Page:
June 12, 2014
How to Develop a Legendary Work Ethic for Swimmers
With every major success story, whether it is swimming, other sports, business or even the arts, a common thread between high performers in each field is that they have a legendary work ethic. It’s one of the prerequisites of success that we like to think we are exempt from, or can avoid, but it’s there, waiting patiently for us to seize it.
Ryan Lochte, despite the lazy surfer boy image he portrays, is one of the most conditioned swimmers in the world. Michael Phelps didn’t take a day off from the pool for nearly 5 years in his preparation for Beijing. We can talk all day long about their physical gifts, but it is their insane work ethic that got them to the upper echelons of the sport.
The good news is that having a killer work ethic isn’t limited by genetics. It’s something that you can develop for your own swimming goals. Here are 5 simple tips for developing a legendary work ethic:
1. Success requires hard work. Period.
I’ll admit it. There are still times that I think to myself that achieving what I want won’t require hard work. For a few moments I’ll buy into the hype that I am different, that I am unique, that I will be the one to achieve extraordinary things by wishing for it. This sense of entitlement clears eventually, and the realization that hard work is an integral part of the success equation comes back.
First step is accepting that hard work is going to be a critical and necessary ingredient in your warm, delicious stew of success. Bypass the hype machine and understand that nothing worth achieving is done without hard work. Nothing.
2. Get serious about accepting responsibility for your swimming.
Here is the reality: no one is going to come and succeed for you. Your coach, your parents and your teammates might give you token pieces of motivation on occasion, but ultimately what you get out of your swimming rests on you.
No one else is going to put the work in for you. You want improvement, growth and forward momentum with your swimming, and this doesn’t happen by playing the blame game or by making excuses. If you are going to be the one to indulge in the awesome results, you are going to have to be the one to shoulder the work required.
3. Be about it.
Look, everybody wants big things from their swimming. No one looks in the mirror and thinks, “Hey, I’m going to go to the pool today, swim my brains out for a couple hours, and hope that I place last at state champs next month.”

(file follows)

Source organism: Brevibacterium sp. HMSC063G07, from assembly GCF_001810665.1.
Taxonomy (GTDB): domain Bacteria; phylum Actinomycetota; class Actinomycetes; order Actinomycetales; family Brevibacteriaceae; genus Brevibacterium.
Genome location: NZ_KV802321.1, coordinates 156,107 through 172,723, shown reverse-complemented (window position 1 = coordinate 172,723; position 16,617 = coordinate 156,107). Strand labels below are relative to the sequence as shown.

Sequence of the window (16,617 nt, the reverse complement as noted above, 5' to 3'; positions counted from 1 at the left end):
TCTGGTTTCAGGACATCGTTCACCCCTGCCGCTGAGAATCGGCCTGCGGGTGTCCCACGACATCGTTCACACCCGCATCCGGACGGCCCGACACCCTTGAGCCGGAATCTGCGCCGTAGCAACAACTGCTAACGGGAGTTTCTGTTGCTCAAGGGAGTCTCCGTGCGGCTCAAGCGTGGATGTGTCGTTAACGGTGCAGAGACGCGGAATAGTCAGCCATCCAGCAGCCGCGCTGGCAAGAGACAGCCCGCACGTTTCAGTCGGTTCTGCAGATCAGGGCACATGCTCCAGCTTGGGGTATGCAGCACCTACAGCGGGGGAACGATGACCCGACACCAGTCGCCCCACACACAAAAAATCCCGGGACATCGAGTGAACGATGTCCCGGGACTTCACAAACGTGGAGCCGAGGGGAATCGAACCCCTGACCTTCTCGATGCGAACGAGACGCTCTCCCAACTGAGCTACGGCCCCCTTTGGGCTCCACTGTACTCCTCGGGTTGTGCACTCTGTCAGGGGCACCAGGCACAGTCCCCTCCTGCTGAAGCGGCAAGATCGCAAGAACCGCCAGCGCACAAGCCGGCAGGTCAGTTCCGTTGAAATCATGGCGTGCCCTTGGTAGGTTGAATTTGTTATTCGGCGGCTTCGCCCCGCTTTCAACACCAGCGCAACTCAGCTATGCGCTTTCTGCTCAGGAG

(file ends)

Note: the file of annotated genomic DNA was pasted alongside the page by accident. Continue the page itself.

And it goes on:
Everybody wants it, and many are willing to talk about it, but few are willing to walk the walk. It’s great to have big plans for your swimming, but without the action to back it up, those goals are just wishful thinking.
Stop talking about being the awesome swimmer you want to be and get to it.
4. Do what you can with what you have.
Conditions will never be ideal. You won’t always have the best facility, the best training grounds, the best equipment, and so on. Waiting on conditions to be perfect is a never-ending proposition. It’s simply a crutch, a delaying tactic keeping you from making the most of what you have in front of you.
On days where you look around and begin thinking about the facilities that others probably have, the advantages others must be enjoying, just think about all those who have succeeded in spite of their training circumstances. No matter what you have, someone out there is making do with worse.
What you have is not as important as the work you are willing to do with it.
5. Develop action triggers.
There’ll be those moments when we are engaged in the mental back-and-forth over whether or not we should act, whether or not to dump all of our energy into the set at hand.
Remove this banter by creating a set of cues, or a trigger for yourself to get yourself “in the zone.” This doesn’t have to be overly simple. I’d suggest combining a physical action with a mantra or quick statement. The key is to leap into action right away so that the trigger becomes hardwired as a kick-starter for hard work. Here are a couple examples:
- Clench your fists three times and say to yourself, “Engage!”
- Slap your chest and tell yourself, “Go time!”
- Jump up and down three times, tap your head, and exclaim, “On my signal, unleash hell!”
You get the idea. The trigger can be as subtle or as extravagant as you want. Simply make sure that you use it and always follow it with action. Use it even when you don’t need it to make the association of the trigger even stronger.
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